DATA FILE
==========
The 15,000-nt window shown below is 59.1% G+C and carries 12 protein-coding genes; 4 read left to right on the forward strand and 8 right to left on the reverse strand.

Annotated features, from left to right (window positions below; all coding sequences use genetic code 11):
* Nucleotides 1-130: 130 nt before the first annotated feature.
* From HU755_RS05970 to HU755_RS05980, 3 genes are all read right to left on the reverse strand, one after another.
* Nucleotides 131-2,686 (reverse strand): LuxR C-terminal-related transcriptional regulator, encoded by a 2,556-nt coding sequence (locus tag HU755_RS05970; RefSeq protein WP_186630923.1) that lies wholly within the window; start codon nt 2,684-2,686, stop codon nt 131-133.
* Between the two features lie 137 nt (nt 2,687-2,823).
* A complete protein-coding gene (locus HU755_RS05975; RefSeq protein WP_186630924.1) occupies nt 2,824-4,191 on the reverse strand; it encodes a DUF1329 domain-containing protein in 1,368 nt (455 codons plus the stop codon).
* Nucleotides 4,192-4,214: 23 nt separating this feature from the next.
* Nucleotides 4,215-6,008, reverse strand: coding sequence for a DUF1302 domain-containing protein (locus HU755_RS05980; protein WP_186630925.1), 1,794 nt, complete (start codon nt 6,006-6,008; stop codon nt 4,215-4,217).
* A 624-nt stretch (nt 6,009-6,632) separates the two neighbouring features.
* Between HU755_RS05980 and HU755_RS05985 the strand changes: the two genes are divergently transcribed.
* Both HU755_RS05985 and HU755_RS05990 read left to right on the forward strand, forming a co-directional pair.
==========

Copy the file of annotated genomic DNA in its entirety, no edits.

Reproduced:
The 15,000-nt window shown below is 59.1% G+C and carries 12 protein-coding genes; 4 read left to right on the forward strand and 8 right to left on the reverse strand.

Annotated features, from left to right (window positions below; all coding sequences use genetic code 11):
* Nucleotides 1-130: 130 nt before the first annotated feature.
* From HU755_RS05970 to HU755_RS05980, 3 genes are all read right to left on the reverse strand, one after another.
* Nucleotides 131-2,686 (reverse strand): LuxR C-terminal-related transcriptional regulator, encoded by a 2,556-nt coding sequence (locus tag HU755_RS05970; RefSeq protein WP_186630923.1) that lies wholly within the window; start codon nt 2,684-2,686, stop codon nt 131-133.
* Between the two features lie 137 nt (nt 2,687-2,823).
* A complete protein-coding gene (locus HU755_RS05975; RefSeq protein WP_186630924.1) occupies nt 2,824-4,191 on the reverse strand; it encodes a DUF1329 domain-containing protein in 1,368 nt (455 codons plus the stop codon).
* Nucleotides 4,192-4,214: 23 nt separating this feature from the next.
* Nucleotides 4,215-6,008, reverse strand: coding sequence for a DUF1302 domain-containing protein (locus HU755_RS05980; protein WP_186630925.1), 1,794 nt, complete (start codon nt 6,006-6,008; stop codon nt 4,215-4,217).
* A 624-nt stretch (nt 6,009-6,632) separates the two neighbouring features.
* Between HU755_RS05980 and HU755_RS05985 the strand changes: the two genes are divergently transcribed.
* Both HU755_RS05985 and HU755_RS05990 read left to right on the forward strand, forming a co-directional pair.